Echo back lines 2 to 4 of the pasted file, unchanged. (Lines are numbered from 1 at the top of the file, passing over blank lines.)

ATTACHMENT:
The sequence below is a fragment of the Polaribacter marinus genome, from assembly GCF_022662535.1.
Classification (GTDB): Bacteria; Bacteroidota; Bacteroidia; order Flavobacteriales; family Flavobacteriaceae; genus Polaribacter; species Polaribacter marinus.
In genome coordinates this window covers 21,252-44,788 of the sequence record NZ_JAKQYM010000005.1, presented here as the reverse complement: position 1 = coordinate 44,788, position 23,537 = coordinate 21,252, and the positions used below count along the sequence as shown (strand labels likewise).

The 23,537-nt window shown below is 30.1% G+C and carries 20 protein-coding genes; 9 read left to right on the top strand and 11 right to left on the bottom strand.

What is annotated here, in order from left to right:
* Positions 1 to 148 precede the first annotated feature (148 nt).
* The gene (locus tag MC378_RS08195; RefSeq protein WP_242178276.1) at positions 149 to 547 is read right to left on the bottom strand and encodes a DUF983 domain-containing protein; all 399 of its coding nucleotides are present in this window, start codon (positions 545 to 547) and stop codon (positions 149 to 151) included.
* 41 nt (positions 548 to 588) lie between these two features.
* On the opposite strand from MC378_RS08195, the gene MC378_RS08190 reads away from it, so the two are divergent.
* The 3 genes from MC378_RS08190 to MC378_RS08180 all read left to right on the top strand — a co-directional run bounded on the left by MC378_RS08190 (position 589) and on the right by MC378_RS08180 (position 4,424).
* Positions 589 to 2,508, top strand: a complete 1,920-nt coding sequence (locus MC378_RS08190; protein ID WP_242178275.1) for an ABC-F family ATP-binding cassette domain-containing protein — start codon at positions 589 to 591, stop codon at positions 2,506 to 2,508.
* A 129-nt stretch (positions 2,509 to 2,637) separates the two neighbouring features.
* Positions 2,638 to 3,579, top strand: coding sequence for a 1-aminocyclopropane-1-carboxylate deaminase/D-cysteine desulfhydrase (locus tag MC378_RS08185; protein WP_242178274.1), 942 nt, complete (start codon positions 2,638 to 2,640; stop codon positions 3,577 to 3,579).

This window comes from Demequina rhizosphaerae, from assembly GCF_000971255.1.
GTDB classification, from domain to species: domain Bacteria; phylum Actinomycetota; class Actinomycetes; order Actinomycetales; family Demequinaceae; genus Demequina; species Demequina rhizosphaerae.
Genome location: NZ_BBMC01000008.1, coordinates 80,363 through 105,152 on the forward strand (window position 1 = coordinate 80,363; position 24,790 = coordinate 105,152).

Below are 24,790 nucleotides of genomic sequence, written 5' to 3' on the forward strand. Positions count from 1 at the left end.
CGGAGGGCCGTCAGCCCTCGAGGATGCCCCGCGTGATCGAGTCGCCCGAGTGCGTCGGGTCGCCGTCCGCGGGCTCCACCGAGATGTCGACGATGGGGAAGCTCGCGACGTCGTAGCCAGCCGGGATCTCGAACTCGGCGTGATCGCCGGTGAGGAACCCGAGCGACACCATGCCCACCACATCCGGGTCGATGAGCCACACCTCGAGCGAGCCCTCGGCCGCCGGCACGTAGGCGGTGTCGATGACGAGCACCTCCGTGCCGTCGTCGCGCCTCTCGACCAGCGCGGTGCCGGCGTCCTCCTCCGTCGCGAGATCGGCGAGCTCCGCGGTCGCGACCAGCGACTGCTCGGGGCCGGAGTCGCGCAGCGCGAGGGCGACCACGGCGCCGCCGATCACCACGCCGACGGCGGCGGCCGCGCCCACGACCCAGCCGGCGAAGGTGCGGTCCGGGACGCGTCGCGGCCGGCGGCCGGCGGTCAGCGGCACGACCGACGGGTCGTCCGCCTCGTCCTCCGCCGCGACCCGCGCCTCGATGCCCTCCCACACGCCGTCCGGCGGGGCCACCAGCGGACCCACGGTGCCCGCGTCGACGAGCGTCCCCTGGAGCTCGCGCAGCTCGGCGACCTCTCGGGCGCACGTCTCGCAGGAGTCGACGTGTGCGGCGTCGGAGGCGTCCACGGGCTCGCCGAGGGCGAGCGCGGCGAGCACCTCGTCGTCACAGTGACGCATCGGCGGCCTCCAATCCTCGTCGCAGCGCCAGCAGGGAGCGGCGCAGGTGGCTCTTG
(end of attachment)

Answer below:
Classification (GTDB): Bacteria; Bacteroidota; Bacteroidia; order Flavobacteriales; family Flavobacteriaceae; genus Polaribacter; species Polaribacter marinus.
In genome coordinates this window covers 21,252-44,788 of the sequence record NZ_JAKQYM010000005.1, presented here as the reverse complement: position 1 = coordinate 44,788, position 23,537 = coordinate 21,252, and the positions used below count along the sequence as shown (strand labels likewise).

The 23,537-nt window shown below is 30.1% G+C and carries 20 protein-coding genes; 9 read left to right on the top strand and 11 right to left on the bottom strand.